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AU - Sumi, Shoichiro

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N2 - Purpose Biodegradable polymer fixators have been used widely in oral and maxillofacial surgery for fracture management. However, short-comings such as insufficient mechanical strength, inappropriate degradation time, lack of radiolucency, and foreign body reactions during bone remodeling remain. Material and methods In this study, calcium phosphate ceramic (CPC, including tricalcium phosphate [TCP] and tetracalcium phosphate/dicalcium phosphate [TTCP/DCP]) and poly(ε-caprolactone) (PCL) were used to fabricate biodegradable orthopedic fixation devices. Results Different weight ratios of CPC were added to PCL, and the results showed that the PCL/CPC composites had good radiopacity, mechanical properties, and biocompatibility. CPC was transformed into hydroxyapatite when the composites were immersed in simulated body fluid. The PCL/TTCP/DCP composite had a higher compressive strength relative to PCL/TCP after setting, and this self-reinforcing property contributed to the hydration of TTCP/DCP and formation of apatite crystals. Thus, PCL/TTCP/DCP screws were prepared for animal studies. No postoperative mortality or complications were noted 6 months postsurgery. Biodegradation of the PCL/TTCP/DCP screws and newly formed bony tissue around the degraded composites were shown on both micro–computed tomography and histology. No peri-implant bone resorption was noted. Conclusion The self-reinforcing PCL/TTCP/DCP composite can be used to fabricate biodegradable fixators for fracture management in craniomaxillofacial fracture fixation.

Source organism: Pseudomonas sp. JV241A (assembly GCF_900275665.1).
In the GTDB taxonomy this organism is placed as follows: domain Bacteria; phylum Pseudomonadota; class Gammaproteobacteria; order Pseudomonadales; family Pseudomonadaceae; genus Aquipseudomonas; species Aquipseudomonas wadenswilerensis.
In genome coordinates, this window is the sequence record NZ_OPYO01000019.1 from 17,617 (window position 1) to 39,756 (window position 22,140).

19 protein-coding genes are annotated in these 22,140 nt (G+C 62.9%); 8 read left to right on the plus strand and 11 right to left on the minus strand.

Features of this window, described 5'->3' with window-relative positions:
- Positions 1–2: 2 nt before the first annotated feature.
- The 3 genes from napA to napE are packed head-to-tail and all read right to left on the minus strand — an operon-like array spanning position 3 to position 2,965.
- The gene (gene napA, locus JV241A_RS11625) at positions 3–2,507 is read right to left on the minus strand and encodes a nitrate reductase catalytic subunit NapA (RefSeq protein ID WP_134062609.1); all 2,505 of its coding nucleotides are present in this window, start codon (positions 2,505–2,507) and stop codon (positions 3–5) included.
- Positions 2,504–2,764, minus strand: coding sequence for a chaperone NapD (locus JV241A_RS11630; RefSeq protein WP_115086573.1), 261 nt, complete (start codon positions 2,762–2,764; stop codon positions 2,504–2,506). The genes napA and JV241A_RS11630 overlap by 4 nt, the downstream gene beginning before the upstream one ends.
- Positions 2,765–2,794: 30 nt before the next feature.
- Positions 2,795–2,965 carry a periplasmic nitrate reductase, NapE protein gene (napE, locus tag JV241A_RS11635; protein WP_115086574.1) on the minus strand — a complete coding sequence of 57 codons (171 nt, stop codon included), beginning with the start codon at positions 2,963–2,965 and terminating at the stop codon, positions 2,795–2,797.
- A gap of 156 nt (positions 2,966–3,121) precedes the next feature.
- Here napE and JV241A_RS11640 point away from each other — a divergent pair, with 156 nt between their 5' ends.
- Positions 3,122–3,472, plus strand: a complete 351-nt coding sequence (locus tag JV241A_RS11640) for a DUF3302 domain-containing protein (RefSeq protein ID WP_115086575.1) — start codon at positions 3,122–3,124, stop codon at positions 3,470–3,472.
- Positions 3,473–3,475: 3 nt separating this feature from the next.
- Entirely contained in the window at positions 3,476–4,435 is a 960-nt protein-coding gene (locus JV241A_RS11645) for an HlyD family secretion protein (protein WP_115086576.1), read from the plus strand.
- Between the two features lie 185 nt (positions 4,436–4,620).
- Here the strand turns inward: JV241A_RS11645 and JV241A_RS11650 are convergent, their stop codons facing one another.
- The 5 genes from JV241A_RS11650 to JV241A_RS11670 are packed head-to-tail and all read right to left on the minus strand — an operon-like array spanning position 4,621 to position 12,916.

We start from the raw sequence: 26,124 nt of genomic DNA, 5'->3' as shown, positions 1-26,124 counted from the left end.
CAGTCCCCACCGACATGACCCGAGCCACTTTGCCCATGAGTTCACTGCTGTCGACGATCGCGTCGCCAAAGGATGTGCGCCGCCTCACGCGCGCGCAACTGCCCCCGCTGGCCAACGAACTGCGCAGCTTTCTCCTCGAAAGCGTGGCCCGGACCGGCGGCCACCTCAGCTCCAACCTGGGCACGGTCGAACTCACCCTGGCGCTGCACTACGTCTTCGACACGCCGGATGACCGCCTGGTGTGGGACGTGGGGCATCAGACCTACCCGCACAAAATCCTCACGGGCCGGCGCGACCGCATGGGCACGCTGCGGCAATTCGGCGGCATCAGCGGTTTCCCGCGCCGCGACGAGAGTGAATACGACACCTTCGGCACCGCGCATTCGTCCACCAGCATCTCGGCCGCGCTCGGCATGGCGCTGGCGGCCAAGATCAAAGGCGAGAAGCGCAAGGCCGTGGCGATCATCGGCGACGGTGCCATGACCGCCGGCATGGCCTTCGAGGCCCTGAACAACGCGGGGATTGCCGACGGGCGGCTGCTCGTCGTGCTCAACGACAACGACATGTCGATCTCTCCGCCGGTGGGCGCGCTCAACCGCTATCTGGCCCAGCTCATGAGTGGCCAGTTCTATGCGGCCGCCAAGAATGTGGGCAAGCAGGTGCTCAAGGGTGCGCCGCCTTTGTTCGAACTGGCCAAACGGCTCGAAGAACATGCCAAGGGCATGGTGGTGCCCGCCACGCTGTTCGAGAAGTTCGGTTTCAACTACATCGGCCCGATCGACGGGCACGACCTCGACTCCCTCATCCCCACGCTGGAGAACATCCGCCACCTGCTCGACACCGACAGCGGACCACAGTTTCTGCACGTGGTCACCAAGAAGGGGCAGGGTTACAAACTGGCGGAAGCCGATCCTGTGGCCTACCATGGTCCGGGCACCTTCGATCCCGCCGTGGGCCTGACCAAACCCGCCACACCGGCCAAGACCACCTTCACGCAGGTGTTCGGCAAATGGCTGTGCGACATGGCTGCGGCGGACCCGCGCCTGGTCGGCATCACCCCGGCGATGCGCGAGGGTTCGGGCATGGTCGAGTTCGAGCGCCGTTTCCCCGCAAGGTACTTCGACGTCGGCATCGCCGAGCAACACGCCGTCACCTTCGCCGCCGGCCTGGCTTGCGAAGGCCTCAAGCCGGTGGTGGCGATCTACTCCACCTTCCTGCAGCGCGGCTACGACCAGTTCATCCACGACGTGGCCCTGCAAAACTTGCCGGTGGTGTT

AB - Purpose Biodegradable polymer fixators have been used widely in oral and maxillofacial surgery for fracture management. However, short-comings such as insufficient mechanical strength, inappropriate degradation time, lack of radiolucency, and foreign body reactions during bone remodeling remain. Material and methods In this study, calcium phosphate ceramic (CPC, including tricalcium phosphate [TCP] and tetracalcium phosphate/dicalcium phosphate [TTCP/DCP]) and poly(ε-caprolactone) (PCL) were used to fabricate biodegradable orthopedic fixation devices. Results Different weight ratios of CPC were added to PCL, and the results showed that the PCL/CPC composites had good radiopacity, mechanical properties, and biocompatibility. CPC was transformed into hydroxyapatite when the composites were immersed in simulated body fluid. The PCL/TTCP/DCP composite had a higher compressive strength relative to PCL/TCP after setting, and this self-reinforcing property contributed to the hydration of TTCP/DCP and formation of apatite crystals. Thus, PCL/TTCP/DCP screws were prepared for animal studies. No postoperative mortality or complications were noted 6 months postsurgery. Biodegradation of the PCL/TTCP/DCP screws and newly formed bony tissue around the degraded composites were shown on both micro–computed tomography and histology. No peri-implant bone resorption was noted. Conclusion The self-reinforcing PCL/TTCP/DCP composite can be used to fabricate biodegradable fixators for fracture management in craniomaxillofacial fracture fixation.